However, several correspondents acknowledged exceptions to this general rule and said that duzen was sometimes unavoidable: “There are some [politicians] where it just happens over decades. You try not to allow yourself to be guided by it, on the other hand this is an unavoidable condition of the job. I mean, you can try it without closeness but then, well, you are isolated” (Interview, LP reporter, December 5, 2011).

Though there is no formal/informal distinction of pronouns in the English language (anymore), in Albany there was a peculiar contrast regarding the use of first names. While most reporters use the name of the office to address politicians (“Governor,” Senator”), most politicians addressed reporters by their first name.9 However, I noticed that a few senior reporters used politicians’ first names, not only in informal press gaggles but also in press conferences. One of them said he meant it in a pejorative way to not make them feel “too important” (Fieldnotes, LCA, May 10, 2011).

The in-between-ness of closeness and distance involves careful reflection on the part of reporters about when it is worth to “throw a source under the bus.” Several factors are worth considering. First of all, the story itself: How big it is, that is, how great of an impact it might have regarding attention, accountability, professional recognition (of outlet and journalist), and so on. Secondly, how damaging the story is for the source—mere disgrace, job loss, criminal prosecution, and so on. Thirdly and a consequence of the two, the implications for the relationship between journalist and source—irritation, complaint, breaking off lines of communication, libel action, and so on. Most beat reporters would agree that publishing every damaging detail they can find would be counterproductive for sustaining source relations and not worth it for democracy either.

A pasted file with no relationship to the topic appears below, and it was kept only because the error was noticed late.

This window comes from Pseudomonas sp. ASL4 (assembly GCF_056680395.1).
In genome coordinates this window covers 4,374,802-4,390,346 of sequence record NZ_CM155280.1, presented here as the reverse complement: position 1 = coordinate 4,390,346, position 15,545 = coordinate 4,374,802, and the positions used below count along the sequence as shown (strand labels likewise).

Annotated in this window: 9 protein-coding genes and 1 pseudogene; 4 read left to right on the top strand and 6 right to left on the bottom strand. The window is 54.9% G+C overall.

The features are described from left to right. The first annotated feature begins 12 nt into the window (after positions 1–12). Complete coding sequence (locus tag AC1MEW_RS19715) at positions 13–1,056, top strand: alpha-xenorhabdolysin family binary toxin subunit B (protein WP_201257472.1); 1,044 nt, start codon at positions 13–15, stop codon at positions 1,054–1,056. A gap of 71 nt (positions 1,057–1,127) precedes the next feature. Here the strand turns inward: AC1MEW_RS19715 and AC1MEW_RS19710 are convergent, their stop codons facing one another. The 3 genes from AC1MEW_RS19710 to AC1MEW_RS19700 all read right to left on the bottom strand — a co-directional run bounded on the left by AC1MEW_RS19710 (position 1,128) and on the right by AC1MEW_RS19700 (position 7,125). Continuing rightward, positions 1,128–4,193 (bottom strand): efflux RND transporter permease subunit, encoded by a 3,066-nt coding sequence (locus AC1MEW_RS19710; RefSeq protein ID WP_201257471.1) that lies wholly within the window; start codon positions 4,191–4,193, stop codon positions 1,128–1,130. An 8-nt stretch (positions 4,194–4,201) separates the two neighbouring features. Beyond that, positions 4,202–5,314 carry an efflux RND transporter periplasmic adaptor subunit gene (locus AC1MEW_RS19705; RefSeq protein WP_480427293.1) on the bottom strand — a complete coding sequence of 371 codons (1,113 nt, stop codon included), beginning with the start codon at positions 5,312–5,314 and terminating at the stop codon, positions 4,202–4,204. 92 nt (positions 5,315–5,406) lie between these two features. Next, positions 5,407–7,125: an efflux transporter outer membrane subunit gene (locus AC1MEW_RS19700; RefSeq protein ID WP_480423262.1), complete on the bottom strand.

My informants addressed different forms of inhibition in this context. Reporters in the USA spoke of “protecting your sources” and “picking your battles.” One LCA reporter illustrated these considerations as follows: “You need to report on them accurately but you don’t need to go crazy in fucking them” (Interview, LCA reporter, May 18, 2010). LP reporters referred to such inhibitions as Abwdgungssache (a matter of weighting) or as trying not to leave verbrannte Erde (scorched earth) behind. German journalists were more upfront about the consequences of inhibitions: one of them remembered having Beifihemmungen (bite inhibitions) at one point, another spoke of Zensur im Kopf, a metaphor for “self-censorship.”